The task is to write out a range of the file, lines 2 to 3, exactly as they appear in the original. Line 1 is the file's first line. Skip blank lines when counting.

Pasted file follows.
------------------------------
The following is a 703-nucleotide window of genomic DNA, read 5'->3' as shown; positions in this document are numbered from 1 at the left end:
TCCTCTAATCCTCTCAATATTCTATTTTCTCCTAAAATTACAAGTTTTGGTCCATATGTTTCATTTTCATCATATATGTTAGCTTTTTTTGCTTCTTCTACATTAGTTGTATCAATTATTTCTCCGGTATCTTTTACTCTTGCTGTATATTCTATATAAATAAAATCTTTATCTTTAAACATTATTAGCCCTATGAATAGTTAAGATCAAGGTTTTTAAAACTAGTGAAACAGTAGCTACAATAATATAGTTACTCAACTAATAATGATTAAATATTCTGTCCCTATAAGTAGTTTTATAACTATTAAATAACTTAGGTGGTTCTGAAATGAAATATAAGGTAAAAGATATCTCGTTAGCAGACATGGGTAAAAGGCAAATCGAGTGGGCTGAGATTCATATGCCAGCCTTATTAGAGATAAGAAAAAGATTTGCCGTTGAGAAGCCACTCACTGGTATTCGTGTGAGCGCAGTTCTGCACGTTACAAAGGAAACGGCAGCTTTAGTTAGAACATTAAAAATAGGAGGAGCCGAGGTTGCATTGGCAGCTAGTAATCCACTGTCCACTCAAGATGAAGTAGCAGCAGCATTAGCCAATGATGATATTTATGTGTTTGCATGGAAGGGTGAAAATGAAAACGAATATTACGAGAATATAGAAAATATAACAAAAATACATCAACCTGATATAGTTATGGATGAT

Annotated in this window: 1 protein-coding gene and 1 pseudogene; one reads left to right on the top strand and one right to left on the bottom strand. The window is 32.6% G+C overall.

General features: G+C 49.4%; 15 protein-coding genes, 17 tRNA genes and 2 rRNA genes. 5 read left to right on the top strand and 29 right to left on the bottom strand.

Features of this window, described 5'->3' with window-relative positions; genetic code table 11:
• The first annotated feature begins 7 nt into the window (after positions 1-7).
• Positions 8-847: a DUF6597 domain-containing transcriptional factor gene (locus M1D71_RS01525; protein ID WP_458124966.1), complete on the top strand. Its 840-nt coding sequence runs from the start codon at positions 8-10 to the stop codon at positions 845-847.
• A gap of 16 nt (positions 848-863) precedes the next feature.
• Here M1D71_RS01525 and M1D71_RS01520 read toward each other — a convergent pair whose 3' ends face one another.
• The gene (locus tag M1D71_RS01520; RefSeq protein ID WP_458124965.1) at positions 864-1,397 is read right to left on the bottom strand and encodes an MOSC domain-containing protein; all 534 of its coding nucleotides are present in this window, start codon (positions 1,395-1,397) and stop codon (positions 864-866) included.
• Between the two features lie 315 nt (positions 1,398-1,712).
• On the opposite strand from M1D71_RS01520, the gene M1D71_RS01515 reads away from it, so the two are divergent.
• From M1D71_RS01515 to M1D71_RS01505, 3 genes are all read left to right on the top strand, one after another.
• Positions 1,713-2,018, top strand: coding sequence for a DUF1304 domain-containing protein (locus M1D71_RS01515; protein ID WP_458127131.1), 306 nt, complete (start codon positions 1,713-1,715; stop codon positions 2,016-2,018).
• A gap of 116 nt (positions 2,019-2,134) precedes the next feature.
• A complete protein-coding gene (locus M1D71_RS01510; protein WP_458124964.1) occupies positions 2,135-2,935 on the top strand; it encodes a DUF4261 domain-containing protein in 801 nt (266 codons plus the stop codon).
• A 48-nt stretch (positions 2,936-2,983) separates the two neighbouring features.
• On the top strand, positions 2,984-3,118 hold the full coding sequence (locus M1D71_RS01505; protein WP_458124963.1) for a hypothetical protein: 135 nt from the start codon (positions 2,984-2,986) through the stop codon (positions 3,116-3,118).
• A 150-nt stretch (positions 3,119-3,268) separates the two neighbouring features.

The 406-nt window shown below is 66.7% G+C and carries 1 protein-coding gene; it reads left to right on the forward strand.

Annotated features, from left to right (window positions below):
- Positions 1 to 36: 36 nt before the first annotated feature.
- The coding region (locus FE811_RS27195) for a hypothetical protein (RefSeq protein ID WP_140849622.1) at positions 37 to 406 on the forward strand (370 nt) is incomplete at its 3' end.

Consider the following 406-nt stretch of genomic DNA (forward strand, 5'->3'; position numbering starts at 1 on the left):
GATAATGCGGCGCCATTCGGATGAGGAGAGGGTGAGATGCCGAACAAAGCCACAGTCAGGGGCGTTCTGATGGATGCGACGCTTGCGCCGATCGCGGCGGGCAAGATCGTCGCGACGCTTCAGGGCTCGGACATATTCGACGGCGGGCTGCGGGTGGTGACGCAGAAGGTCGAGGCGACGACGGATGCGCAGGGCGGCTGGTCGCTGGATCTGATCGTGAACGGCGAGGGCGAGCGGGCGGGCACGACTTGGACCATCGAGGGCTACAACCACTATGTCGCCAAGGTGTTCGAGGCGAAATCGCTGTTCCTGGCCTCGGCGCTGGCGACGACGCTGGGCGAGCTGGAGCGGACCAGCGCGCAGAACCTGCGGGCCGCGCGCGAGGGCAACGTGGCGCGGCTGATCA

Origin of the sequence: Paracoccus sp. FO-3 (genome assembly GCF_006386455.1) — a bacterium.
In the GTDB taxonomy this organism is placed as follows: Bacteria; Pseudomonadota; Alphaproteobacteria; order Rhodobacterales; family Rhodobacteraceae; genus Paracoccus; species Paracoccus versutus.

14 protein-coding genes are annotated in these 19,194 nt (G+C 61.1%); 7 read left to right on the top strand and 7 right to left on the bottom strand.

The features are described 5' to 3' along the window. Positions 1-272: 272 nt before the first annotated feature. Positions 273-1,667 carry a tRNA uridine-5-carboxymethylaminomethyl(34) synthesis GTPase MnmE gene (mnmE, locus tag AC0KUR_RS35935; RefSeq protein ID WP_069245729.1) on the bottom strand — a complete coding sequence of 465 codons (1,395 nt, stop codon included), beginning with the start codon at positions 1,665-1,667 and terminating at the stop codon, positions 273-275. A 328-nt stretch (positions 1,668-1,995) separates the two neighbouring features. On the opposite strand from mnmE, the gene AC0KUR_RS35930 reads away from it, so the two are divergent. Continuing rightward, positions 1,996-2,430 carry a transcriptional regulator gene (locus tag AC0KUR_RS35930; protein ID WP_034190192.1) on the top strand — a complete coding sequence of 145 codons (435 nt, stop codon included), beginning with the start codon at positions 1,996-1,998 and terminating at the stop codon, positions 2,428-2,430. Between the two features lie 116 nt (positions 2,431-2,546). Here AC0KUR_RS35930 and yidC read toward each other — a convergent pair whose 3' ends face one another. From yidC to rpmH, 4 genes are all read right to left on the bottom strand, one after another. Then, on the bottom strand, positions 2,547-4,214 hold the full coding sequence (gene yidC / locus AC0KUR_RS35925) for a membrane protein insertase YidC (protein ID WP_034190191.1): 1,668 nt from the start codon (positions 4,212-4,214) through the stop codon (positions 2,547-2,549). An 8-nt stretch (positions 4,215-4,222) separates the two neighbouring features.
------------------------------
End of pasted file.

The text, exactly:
TCCTCTAATCCTCTCAATATTCTATTTTCTCCTAAAATTACAAGTTTTGGTCCATATGTTTCATTTTCATCATATATGTTAGCTTTTTTTGCTTCTTCTACATTAGTTGTATCAATTATTTCTCCGGTATCTTTTACTCTTGCTGTATATTCTATATAAATAAAATCTTTATCTTTAAACATTATTAGCCCTATGAATAGTTAAGATCAAGGTTTTTAAAACTAGTGAAACAGTAGCTACAATAATATAGTTACTCAACTAATAATGATTAAATATTCTGTCCCTATAAGTAGTTTTATAACTATTAAATAACTTAGGTGGTTCTGAAATGAAATATAAGGTAAAAGATATCTCGTTAGCAGACATGGGTAAAAGGCAAATCGAGTGGGCTGAGATTCATATGCCAGCCTTATTAGAGATAAGAAAAAGATTTGCCGTTGAGAAGCCACTCACTGGTATTCGTGTGAGCGCAGTTCTGCACGTTACAAAGGAAACGGCAGCTTTAGTTAGAACATTAAAAATAGGAGGAGCCGAGGTTGCATTGGCAGCTAGTAATCCACTGTCCACTCAAGATGAAGTAGCAGCAGCATTAGCCAATGATGATATTTATGTGTTTGCATGGAAGGGTGAAAATGAAAACGAATATTACGAGAATATAGAAAATATAACAAAAATACATCAACCTGATATAGTTATGGATGAT

Annotated in this window: 1 protein-coding gene and 1 pseudogene; one reads left to right on the top strand and one right to left on the bottom strand. The window is 32.6% G+C overall.